What is a value proposition canvas?
The value proposition canvas is a great strategic tool to understand and showcase where a product offering overlaps with the customer’s needs. It provides a visual representation of how you create value for your customer and should answer the question: Why should the customer buy from you? The template helps teams get into the shoes of their customers, and discuss marketing campaigns and new product planning in a creative but structured way.
If you’re working with many people from different departments it can be tough to get on the same page. Our collaborative value proposition canvas template enables teams to work together on an infinite canvas and design a value proposition using online sticky-notes, shapes, sketches, arrows and more. This can be easily shared with all stakeholders and drive alignment on the core message or direction for a new campaign.
A value proposition canvas template for marketing and product teams
Since 2012, several different variations of the value proposition canvas have been created. For marketing teams, a useful version was created by Peter J Thompson. His version focused on getting teams to think more deeply about the customer user experience.
This template is divided into 2 broad sections. The product section and the customer section. The product section is a more internal perspective and focuses on the intended user experience, product features and benefits. This section is more tangible and brings together different aspect of product development such as UX, product design and implementation.
The customer section brings together a user persona or a customer profile as well as design thinking principles such as customer empathy. The idea is to keep the focus on the human experience of the end-customer as well understand motivators and drivers of their behaviour.
How to use the template
We’ve created a step-by-step guide to help you create a value proposition canvas using our template. You can use sticky notes, scribbles, images, and videos to add ideas to the board. Keep the original board in a template project folder, and duplicate a copy of the board whenever you need a fresh version. This blank template is completely editable. Once the template is complete, you can also export it as a high-res PDF.
This guide also outlines the logical sequence in which the various sections and subsections should be filled out.
1. Features – What does your product do? The first step in creating a value proposition canvas is to describe how your product works and what it does. Along with a factual breakdown of the features, this section should also mention the reason to believe.
2. Benefits – This section is really the core of the value proposition. What does your product do for the customer? How does it make their life better? How does it address pains and increase gains? The benefits of your product should be clearly expressed and outlined for all stakeholders.
3. Experience – While the earlier sections are about tangible features and benefits, this section shifts the focus to emotions. How does using your product make the customer feel? What are the intangible qualities you would want users to associate with your product or service? For example, an Apple user is meant to feel like a nonconformist. Riding a Harley Davidson is supposed to make you feel like a rebel.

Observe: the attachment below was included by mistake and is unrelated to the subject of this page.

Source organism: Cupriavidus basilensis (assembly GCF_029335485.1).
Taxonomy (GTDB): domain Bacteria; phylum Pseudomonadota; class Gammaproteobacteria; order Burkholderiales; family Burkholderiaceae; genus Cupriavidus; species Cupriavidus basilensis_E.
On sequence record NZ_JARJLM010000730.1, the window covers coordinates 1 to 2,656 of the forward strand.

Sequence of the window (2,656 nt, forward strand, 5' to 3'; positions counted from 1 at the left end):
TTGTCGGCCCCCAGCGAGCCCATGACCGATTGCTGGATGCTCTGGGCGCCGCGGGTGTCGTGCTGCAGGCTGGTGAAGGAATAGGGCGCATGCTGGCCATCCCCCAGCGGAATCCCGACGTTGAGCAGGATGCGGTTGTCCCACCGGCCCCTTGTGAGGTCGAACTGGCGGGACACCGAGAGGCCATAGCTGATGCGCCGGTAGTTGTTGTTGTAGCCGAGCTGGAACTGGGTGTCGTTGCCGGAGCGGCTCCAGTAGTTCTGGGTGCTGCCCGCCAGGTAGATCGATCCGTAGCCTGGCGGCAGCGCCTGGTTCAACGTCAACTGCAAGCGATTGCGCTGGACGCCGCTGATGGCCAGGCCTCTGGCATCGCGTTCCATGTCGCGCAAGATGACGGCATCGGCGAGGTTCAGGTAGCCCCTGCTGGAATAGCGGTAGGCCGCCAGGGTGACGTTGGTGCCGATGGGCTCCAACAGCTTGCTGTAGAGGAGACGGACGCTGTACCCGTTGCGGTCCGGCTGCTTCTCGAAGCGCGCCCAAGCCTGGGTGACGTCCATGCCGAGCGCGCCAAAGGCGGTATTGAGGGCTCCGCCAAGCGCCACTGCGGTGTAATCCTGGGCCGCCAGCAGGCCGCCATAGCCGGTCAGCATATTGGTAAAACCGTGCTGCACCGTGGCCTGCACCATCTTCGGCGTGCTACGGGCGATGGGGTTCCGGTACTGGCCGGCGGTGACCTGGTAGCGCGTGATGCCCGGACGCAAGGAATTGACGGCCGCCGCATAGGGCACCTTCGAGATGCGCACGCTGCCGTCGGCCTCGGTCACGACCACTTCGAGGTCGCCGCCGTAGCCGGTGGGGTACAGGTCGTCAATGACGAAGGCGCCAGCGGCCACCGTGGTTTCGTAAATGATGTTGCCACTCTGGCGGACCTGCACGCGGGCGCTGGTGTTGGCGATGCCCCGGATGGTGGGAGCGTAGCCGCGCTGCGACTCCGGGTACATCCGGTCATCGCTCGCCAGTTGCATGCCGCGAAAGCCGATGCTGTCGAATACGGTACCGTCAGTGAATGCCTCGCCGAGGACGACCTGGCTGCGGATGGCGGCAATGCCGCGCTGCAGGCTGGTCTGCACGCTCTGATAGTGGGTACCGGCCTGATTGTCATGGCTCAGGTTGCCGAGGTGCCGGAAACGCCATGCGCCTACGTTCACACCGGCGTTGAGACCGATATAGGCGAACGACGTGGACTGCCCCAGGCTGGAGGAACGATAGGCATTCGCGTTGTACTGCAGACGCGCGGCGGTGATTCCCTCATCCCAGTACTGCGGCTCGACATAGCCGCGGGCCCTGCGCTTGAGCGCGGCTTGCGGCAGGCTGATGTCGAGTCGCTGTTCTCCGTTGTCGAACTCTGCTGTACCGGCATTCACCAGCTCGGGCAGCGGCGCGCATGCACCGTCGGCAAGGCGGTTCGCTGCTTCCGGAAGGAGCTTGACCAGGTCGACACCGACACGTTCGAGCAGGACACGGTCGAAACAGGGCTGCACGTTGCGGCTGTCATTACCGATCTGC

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4. Wants – Focus on the emotional drivers of purchase of the customer. This section dives a little deeper into the customer’s psyche. What do they want to be or become? What are their aspirations? For example, do they just need a powerful computing machine such as an IBM or do they need a Mac that signals to their peers that they are creative iconoclasts? This section is all about the neuroscience-based aspects of consumer behaviour.
5. Needs – The other side of the coin: what job is the customer trying to get done, and what do they need in order to get it done? Focus on figuring out the rational and logical motivators of your customer.
6. Fears – Fear can be a strong driver of customer behaviour. For any product that is adopted there is a also a secret “pain of switching“. Human beings tend to have an irrational preference for the default or familiar. It is important to understand how strong the inertia bias or status quo bias is for your product or category.
7. Substitutes – What are some of the products or solutions that your customer is already using to solve their problem? You may not consider these direct competitors, but whatever your product does, it must offer a better solution that whatever your customer is already using (or doing) to solve their problem.
Value proposition canvas example- Uber
To help you better understand how to create a value proposition canvas for your product or service, we’ve created an example of a value proposition canvas for Uber.
The ultimate goal of the Value Proposition Canvas is about designing the value proposition that can make you achieve the so-called product-market fit.
Conceptboard also offers a wide array of strategy tools and templates such as the Business Model Canvas and the Lean Canvas. Conceptboard’s real-time collaboration functionalities mean these can be designed collaboratively with a large number of collaborators and exported as a PDF.